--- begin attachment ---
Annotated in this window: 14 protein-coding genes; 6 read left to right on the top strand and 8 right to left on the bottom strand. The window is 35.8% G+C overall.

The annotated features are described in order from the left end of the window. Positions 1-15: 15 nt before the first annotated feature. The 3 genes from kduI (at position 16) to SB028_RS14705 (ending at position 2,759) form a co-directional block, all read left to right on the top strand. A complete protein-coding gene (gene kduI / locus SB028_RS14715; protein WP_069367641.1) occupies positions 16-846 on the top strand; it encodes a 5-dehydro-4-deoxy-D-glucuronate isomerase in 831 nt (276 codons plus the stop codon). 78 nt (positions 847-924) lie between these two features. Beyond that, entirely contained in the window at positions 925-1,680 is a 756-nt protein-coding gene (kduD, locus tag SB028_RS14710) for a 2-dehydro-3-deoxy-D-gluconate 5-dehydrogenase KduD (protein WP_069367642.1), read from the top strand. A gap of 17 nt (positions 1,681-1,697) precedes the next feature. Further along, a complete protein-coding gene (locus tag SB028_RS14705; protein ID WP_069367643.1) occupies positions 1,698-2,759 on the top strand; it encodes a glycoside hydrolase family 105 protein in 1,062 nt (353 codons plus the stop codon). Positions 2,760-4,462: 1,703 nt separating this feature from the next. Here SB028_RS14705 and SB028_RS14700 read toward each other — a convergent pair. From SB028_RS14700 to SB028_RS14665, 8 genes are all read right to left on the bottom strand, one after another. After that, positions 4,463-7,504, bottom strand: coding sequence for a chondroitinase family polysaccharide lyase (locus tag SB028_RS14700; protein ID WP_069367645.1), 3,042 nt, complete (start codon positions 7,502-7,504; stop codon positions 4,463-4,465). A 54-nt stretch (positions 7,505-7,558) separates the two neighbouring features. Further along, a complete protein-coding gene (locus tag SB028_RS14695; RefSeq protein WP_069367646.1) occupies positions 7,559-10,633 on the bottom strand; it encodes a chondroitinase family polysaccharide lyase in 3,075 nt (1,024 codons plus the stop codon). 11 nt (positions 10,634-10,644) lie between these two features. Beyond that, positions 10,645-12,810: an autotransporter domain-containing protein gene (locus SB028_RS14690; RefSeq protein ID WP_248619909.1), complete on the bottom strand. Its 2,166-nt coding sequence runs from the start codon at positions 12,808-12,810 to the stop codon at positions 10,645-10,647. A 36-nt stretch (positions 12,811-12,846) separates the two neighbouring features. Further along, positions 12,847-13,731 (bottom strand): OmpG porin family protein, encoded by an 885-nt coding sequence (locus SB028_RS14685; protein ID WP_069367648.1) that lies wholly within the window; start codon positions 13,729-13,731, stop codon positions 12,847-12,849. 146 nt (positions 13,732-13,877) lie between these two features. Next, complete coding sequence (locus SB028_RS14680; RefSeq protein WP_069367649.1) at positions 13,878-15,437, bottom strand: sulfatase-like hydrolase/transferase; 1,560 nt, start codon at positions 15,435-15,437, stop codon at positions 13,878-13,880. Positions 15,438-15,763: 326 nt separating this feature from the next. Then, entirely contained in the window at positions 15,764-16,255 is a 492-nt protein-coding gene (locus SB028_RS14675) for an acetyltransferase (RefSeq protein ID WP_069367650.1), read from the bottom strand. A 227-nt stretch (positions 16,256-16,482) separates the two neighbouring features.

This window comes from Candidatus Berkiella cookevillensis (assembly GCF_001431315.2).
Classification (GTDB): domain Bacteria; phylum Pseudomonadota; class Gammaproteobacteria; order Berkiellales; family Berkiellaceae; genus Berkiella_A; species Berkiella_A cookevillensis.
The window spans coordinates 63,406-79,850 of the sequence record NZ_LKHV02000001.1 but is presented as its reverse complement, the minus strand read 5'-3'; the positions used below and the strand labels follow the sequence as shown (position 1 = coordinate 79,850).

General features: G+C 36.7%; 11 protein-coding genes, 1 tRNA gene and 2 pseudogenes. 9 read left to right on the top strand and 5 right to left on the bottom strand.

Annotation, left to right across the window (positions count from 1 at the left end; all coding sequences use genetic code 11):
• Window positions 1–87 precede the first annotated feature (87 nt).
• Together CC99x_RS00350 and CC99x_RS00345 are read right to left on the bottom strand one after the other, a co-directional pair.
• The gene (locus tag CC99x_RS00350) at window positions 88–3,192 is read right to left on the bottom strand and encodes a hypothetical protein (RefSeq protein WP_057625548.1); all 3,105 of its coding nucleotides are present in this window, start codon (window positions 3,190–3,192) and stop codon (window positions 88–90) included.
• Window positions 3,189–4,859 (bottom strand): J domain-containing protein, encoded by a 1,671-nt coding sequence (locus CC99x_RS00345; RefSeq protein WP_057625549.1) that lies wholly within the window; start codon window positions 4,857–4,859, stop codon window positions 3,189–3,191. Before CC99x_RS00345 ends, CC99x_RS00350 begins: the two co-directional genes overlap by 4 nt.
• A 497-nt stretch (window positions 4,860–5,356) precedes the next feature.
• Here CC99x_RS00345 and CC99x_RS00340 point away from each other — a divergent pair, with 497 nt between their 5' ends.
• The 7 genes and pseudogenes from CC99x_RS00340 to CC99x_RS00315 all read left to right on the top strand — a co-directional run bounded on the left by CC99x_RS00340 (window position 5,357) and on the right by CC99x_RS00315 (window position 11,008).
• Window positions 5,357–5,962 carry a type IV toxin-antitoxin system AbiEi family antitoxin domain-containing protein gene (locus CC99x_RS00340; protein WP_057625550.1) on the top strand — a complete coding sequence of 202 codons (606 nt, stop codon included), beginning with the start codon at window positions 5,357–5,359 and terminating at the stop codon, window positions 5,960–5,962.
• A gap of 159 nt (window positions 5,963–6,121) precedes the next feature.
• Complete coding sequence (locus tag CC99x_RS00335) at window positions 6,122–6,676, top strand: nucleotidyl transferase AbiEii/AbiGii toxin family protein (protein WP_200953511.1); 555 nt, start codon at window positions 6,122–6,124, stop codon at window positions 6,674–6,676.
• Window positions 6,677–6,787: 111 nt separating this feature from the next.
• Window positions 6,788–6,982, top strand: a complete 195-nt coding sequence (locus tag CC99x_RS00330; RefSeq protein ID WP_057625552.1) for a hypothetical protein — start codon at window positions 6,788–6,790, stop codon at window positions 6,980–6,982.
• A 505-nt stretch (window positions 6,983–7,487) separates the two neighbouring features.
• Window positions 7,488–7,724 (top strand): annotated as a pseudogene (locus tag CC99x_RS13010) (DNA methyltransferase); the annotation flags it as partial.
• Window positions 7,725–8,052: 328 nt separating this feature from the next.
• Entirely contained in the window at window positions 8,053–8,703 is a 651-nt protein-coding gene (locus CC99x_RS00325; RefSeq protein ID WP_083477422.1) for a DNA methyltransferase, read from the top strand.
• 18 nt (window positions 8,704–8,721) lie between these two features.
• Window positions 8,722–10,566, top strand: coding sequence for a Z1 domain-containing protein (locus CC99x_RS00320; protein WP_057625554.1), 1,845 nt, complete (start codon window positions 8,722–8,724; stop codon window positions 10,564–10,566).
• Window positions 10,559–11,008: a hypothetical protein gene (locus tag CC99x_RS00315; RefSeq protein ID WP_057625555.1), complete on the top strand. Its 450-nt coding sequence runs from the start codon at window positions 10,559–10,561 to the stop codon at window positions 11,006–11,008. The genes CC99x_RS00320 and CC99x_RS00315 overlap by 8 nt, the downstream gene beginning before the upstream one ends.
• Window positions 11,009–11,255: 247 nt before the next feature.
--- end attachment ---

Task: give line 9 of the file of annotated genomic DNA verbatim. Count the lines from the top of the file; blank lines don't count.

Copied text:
• Together CC99x_RS00350 and CC99x_RS00345 are read right to left on the bottom strand one after the other, a co-directional pair.